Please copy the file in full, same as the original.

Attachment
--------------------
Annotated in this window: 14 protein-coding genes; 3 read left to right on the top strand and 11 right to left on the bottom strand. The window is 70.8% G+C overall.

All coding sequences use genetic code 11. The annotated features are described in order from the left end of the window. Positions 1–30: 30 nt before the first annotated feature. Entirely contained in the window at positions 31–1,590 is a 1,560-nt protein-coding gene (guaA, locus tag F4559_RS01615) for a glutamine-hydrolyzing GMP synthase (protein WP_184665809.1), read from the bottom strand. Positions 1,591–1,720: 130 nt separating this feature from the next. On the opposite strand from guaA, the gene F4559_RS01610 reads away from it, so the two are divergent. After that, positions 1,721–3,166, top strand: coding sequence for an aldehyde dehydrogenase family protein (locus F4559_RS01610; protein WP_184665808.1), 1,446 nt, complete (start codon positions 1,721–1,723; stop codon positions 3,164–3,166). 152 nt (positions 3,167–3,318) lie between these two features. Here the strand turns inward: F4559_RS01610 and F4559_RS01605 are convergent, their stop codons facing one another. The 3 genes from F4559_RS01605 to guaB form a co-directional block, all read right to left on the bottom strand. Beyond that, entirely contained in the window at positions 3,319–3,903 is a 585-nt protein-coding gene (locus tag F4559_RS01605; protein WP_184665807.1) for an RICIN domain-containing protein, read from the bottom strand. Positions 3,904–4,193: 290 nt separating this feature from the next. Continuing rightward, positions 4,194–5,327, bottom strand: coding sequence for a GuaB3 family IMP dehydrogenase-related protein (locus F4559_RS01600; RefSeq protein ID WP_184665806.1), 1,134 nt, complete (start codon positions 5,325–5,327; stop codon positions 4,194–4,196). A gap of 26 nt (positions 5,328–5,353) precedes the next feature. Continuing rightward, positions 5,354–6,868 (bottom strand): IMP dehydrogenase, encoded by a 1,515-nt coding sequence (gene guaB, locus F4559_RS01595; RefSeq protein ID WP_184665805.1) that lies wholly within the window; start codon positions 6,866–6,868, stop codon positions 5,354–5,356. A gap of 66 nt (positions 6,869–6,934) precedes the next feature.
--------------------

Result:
Annotated in this window: 14 protein-coding genes; 3 read left to right on the top strand and 11 right to left on the bottom strand. The window is 70.8% G+C overall.

All coding sequences use genetic code 11. The annotated features are described in order from the left end of the window. Positions 1–30: 30 nt before the first annotated feature. Entirely contained in the window at positions 31–1,590 is a 1,560-nt protein-coding gene (guaA, locus tag F4559_RS01615) for a glutamine-hydrolyzing GMP synthase (protein WP_184665809.1), read from the bottom strand. Positions 1,591–1,720: 130 nt separating this feature from the next. On the opposite strand from guaA, the gene F4559_RS01610 reads away from it, so the two are divergent. After that, positions 1,721–3,166, top strand: coding sequence for an aldehyde dehydrogenase family protein (locus F4559_RS01610; protein WP_184665808.1), 1,446 nt, complete (start codon positions 1,721–1,723; stop codon positions 3,164–3,166). 152 nt (positions 3,167–3,318) lie between these two features. Here the strand turns inward: F4559_RS01610 and F4559_RS01605 are convergent, their stop codons facing one another. The 3 genes from F4559_RS01605 to guaB form a co-directional block, all read right to left on the bottom strand. Beyond that, entirely contained in the window at positions 3,319–3,903 is a 585-nt protein-coding gene (locus tag F4559_RS01605; protein WP_184665807.1) for an RICIN domain-containing protein, read from the bottom strand. Positions 3,904–4,193: 290 nt separating this feature from the next. Continuing rightward, positions 4,194–5,327, bottom strand: coding sequence for a GuaB3 family IMP dehydrogenase-related protein (locus F4559_RS01600; RefSeq protein ID WP_184665806.1), 1,134 nt, complete (start codon positions 5,325–5,327; stop codon positions 4,194–4,196). A gap of 26 nt (positions 5,328–5,353) precedes the next feature. Continuing rightward, positions 5,354–6,868 (bottom strand): IMP dehydrogenase, encoded by a 1,515-nt coding sequence (gene guaB, locus F4559_RS01595; RefSeq protein ID WP_184665805.1) that lies wholly within the window; start codon positions 6,866–6,868, stop codon positions 5,354–5,356. A gap of 66 nt (positions 6,869–6,934) precedes the next feature.